By Fabien Gaussorgues
Many companies see the lower cost of manufacturing in China, but sometimes they forget to factor in the logistical costs. In some cases, logistical costs can be higher than the price of products!
In this article we will cover some of the basics every importer needs to know.
1. Frequently used incoterms
The first step is to decide on shipping terms with your suppliers. Here are the 4 most common incoterms in China, sorted from the highest to the lowest involvement on the buyer’s side.
- EXW: the buyer picks up the goods at the factory, buys them in the country of manufacturing, and takes care of the whole export process. Note that VAT is usually included in the EXW price offered by the supplier, and a part of it can generally be deducted during the export process. For most importers, buying in EXW terms doesn’t make sense.
- FOB: the buyer only needs to manage the transportation from a Chinese port, and the import process into the country of final sale. This is the most common incoterm chosen by importers. This way, the buyer controls the international transport (including allowing the supplier to ship the goods out).
- CIF: The buyer gets the products at the destination port (usually the closest to the buyer’s warehouse). A frequent downside is higher local fees, as explained here.
- DDU: the goods arrive at the buyer’s warehouse, and the buyer only pays for import duties. This is often a good option too.
(By the way, you don’t have to use the standard ‘incoterms’, and some sophisticated buyers include other terms in their contracts.)
2. Understanding quotations from freight forwarders
Most quotations are divided in 3 sections, which helps the importer understand and compare the quotations:
- Origin fees, from the factory to the warehouse next to the port/airport;
- International transportation fees;
- Destination fees, from the buyer’s closest port/airport to the buyer’s warehouse.
For small shipments, the origin and destination fees can be much higher than international transportation! For that reason, some freight forwarders mention only the transportation fee in order to attract new clients. That’s a trap.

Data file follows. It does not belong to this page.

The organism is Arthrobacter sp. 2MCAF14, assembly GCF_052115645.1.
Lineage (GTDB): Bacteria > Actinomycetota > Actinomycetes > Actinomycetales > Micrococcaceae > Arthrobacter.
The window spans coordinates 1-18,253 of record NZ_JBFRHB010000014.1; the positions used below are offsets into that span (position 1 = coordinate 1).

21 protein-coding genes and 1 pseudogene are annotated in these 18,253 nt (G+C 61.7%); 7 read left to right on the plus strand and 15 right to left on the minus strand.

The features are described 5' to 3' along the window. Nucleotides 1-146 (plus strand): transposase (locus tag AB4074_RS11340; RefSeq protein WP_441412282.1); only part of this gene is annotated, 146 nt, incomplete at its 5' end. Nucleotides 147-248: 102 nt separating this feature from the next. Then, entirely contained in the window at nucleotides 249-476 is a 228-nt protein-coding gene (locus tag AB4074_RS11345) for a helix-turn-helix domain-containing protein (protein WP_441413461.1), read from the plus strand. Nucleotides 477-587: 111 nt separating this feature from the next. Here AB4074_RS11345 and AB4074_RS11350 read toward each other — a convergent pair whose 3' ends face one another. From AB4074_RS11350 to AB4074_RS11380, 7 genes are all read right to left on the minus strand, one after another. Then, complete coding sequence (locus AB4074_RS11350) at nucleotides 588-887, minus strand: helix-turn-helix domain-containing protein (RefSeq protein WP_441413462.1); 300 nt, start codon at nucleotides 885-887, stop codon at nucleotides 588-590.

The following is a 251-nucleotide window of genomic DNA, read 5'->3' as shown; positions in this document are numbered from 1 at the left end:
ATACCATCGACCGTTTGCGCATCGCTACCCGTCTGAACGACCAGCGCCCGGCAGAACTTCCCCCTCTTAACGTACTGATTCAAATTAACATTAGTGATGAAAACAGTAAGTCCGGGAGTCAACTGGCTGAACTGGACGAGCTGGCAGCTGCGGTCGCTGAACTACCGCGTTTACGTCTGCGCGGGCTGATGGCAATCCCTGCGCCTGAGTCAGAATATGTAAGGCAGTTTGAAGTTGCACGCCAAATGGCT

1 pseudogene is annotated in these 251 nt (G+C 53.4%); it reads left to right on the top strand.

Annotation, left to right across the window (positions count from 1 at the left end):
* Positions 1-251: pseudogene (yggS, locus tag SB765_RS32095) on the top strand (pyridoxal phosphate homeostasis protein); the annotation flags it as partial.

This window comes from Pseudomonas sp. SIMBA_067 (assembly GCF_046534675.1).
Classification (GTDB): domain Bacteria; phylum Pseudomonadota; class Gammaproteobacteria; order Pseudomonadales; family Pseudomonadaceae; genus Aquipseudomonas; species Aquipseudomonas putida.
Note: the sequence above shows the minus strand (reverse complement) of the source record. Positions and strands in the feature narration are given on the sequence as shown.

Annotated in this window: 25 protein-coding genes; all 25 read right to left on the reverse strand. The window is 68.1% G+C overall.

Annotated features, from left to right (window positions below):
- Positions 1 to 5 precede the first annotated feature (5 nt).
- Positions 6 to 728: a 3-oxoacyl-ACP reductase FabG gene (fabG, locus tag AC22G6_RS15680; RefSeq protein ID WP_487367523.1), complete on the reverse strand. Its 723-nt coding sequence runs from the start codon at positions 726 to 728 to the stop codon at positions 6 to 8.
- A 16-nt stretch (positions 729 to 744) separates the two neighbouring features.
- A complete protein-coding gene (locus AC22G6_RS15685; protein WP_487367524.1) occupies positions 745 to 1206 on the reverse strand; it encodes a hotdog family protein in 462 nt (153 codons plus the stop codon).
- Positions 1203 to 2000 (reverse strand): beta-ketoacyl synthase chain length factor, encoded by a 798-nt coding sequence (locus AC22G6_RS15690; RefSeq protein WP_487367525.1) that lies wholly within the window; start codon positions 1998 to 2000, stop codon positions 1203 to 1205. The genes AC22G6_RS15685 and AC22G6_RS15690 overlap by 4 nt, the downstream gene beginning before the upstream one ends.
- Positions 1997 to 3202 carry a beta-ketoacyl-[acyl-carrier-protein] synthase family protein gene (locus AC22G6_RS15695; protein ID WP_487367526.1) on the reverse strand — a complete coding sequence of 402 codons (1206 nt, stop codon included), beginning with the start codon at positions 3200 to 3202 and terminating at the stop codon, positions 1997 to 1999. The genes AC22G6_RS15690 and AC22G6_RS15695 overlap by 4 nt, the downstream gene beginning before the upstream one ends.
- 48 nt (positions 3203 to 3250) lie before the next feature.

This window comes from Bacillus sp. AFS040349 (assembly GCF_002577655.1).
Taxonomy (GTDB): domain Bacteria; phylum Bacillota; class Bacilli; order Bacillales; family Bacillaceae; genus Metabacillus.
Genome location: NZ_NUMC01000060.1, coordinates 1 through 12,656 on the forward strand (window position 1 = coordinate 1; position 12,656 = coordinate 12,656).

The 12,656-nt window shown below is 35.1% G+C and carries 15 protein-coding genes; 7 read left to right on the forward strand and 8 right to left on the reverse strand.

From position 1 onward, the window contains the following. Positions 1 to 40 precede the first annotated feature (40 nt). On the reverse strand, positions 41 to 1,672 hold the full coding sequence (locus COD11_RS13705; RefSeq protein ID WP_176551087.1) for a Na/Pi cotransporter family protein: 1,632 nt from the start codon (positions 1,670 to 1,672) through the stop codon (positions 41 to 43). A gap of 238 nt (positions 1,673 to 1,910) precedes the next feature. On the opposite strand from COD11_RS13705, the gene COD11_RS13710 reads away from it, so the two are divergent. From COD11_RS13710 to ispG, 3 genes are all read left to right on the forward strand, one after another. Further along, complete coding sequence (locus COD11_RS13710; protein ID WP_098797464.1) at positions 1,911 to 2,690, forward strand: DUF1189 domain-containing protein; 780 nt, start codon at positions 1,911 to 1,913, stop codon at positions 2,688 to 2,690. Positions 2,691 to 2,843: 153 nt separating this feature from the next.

A quotation for logistical services can be quite difficult to understand. Each company has a different way of providing information.
3. What fees should you pay?
The table below illustrates what fees apply during the shipment process and who should pay them, in function of the incoterm chosen.
4. Understanding the industry jargon
Here are some explanations:
- Customs Clearance: usually covers 5 items (5 SKUs), and there is surcharge for extra items.
- DOC: stands for “document”, and usually means Bill of Lading (necessary for releasing your goods at delivery).
- Export files: a set of files should be provided by the shipper, including the commercial invoice and the packing list.
- CFS: stands for “container freight station”. Comes up in LCL shipping (when your goods don’t fill the container up and other goods are also placed in the same container). It corresponds to the cost of packing the goods into a container.
- Commodity Inspection: some cargos need this for export from China. As a buyer, you should check this point with the supplier or forwarder.
- THC/ORC: stands for “Terminal Handling Charge. This applies to FCL shipping (full container).
- ISPS: International Ship and Port Facility Security Code. It refers to coordination between countries, to ensure transportation safety.
- Seal: it is basically the lock of the container. Each seal has a unique number.
- ENS/AMS: ENS is for European Union; AMS is for North America. It stands for “Entry Summary Declaration” or “Automated Manifest System. It is related to those countries’ security.
- VGM: stands for “Verified Gross Mass”. It is the control of the total weight of the shipment.
- EIR: stands for “Equipment Interchange Receipt”. It is a card issued by the terminal to the exporter/shipper after all costs are paid.
- TLX: it stands for the “Telex Release” of the original bill of lading which is an important document to release the goods.
- MPF: this is USA specific. It stands for “Merchandise Processing Fee”. It is a sort of customs fee, to check the products’ compliance.
- HMF: this is also USA specific. It stands for “Harbor Maintenance Fee”. It cover the maintenance costs of the terminal.
- ISF: stands for “Importer Security Filing”. A Form containing a list of 10 elements has to be provided to US customs before arrival.
Do you have to study all these lines one by one every time? Of course not.
However, it will help you understand the quotations from logistics providers. And you might have a few surprises!
Different quotes will include different amounts for elements that are country-specific and should be fixed. Obviously, freight forwarders manipulate quotations to confuse buyers and avoid excessive transparency.
More importantly, the terms used by your suppliers can have a strong impact on the costs of logistics. In the majority of cases, the importer’s interest is to work under FOB, especially if they have limited experience importing goods. FOB is widely accepted in China.
CIF and DDU might look as a better deal, but often includes an extra margin from your supplier on the transportation cost.